I worried. As the kids were growing up, I constantly fretted about the "mixed" messages they were receiving from their parents. He was strict, yes, but a little too "careless" for my liking. I was the soft place to land, teaching, guiding and striving to be the ideal parent. I was always the one to lessen the severity of his lectures, the sternness in his voice when he found out they broke the rules.
It wasn't long ago that I learned he KNEW I was "going behind his back." I asked him why he never said anything and he said, "Because kids need that. They need one strong hand to guide. Another to hold it. I chose to guide. You chose to hold. Nothing wrong with that." Just as I was feeling the warmness spreading throughout my body he said, "Besides, someone had to keep the bunch tame. If it were up to you, you'd let them run around like jungle people. Weedahad a group of savages on our hands."
Hmph. Well. Whatever.
Amazingly, all of our kids turned out quite well. Bobby works at GE Aeronautics after a stint in the Air Force, raising three beautiful girls of his own. Brook is an LPN now with a gorgeous son. Paul, the rebel child, is a father to a boy and girl, with one on the way, general manager of a restaurant with the possibility of owning his own franchise. And Breanna...my beautiful amazing girl, is in her final year of Ohio University, receiving repeated recognition on the Dean's List with a scholarship for her senior year. I'd like to say that it was because of me...but I can't. I can't take full responsibility. I didn't raise these kids well...WE raised these kids well.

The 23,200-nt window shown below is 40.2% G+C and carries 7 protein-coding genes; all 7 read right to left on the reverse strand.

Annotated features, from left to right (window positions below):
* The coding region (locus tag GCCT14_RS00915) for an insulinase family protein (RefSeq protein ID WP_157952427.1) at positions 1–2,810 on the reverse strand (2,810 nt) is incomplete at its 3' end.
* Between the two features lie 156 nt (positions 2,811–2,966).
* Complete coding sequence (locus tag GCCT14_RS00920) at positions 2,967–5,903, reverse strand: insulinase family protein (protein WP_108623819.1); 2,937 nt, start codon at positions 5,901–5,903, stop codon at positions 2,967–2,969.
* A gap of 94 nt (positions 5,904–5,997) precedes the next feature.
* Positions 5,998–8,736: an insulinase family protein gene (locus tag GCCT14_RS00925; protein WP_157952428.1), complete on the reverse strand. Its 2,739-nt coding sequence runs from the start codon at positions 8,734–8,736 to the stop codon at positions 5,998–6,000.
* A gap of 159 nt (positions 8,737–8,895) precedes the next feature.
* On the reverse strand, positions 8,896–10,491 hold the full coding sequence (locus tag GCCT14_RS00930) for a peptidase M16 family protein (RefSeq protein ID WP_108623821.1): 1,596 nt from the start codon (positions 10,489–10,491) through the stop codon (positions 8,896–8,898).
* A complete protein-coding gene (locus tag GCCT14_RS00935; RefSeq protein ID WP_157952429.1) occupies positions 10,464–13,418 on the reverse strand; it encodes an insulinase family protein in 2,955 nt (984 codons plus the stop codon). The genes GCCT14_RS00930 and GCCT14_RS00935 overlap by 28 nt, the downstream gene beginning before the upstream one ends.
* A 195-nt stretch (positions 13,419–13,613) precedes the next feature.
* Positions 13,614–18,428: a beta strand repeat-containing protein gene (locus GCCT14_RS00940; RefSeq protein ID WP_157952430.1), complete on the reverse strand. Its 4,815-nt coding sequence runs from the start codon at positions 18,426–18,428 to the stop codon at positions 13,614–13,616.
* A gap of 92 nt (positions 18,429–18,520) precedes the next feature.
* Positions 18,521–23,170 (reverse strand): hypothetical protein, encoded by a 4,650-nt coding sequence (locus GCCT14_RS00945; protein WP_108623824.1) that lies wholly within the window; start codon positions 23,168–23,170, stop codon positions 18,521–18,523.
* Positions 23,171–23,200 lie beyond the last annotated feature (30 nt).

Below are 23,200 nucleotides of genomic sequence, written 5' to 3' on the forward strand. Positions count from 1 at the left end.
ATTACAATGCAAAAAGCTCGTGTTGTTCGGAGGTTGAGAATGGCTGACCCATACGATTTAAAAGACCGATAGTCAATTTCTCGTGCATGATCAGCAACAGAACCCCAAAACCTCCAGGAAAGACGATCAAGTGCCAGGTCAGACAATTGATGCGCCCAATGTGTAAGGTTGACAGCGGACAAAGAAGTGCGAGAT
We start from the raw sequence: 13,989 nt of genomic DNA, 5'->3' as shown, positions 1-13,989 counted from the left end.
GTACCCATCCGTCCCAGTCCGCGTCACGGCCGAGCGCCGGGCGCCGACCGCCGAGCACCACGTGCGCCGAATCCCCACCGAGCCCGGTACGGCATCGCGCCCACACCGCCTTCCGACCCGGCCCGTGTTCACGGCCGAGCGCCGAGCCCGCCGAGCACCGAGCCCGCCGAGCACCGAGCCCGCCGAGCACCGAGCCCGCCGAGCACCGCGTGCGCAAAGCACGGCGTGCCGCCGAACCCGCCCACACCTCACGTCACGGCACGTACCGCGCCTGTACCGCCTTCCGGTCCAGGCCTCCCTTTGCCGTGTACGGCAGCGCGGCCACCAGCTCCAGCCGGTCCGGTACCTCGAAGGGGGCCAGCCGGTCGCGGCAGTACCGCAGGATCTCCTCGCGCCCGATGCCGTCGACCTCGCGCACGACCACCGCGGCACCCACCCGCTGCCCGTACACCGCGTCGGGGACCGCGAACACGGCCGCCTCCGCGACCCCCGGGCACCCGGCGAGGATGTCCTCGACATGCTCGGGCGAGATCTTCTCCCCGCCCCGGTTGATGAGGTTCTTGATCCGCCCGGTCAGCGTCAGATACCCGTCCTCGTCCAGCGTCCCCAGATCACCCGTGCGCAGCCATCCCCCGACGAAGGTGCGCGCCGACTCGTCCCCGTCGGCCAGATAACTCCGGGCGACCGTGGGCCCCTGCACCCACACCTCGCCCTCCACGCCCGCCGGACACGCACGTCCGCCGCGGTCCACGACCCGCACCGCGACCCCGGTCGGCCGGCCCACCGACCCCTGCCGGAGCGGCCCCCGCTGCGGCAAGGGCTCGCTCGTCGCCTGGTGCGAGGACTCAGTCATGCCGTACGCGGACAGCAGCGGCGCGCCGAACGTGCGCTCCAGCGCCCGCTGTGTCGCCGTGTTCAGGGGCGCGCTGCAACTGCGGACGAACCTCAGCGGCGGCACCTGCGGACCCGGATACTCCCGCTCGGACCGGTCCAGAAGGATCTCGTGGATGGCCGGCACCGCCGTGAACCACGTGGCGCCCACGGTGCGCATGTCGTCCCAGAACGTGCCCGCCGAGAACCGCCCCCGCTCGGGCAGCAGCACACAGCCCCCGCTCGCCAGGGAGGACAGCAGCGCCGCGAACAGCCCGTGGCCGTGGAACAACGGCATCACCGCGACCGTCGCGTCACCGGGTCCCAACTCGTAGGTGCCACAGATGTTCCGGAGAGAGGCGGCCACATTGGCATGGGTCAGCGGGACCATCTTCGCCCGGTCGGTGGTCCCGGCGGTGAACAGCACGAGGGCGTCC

By the way, if you're wondering what happened to me when Mom found out I was hiding from them all that day, I got my rear-end thumped. Mom was no-nonsense. Followed by incredible amounts of tenderness and explanations of why I could not do that to her. Subsequently followed by "I hope you have ten kids just like YOU one day." It wasn't until Breanna hid from ME when SHE was small that I fully understood what she meant...and felt.
For all the fathers in my life, I truly miss you (Dad and brother Steve) and adore you. You are all heros in your own right, in your own way. I am blessed for having so many of you, shaping me, molding me, teaching me. (And in the case of Brian, confusing me and challenging my pre-determined notions.)
And Daddy? You are not nor will you ever be forgotten. I can't wait to see you again one day. I truly do love Jesus now and cannot be mad at Him for taking you Home. I know Mom is watching you like a hawk anyways and won't let you out of her sight!
God bless you all. Hold all the dads in your life closely to you...each and every day.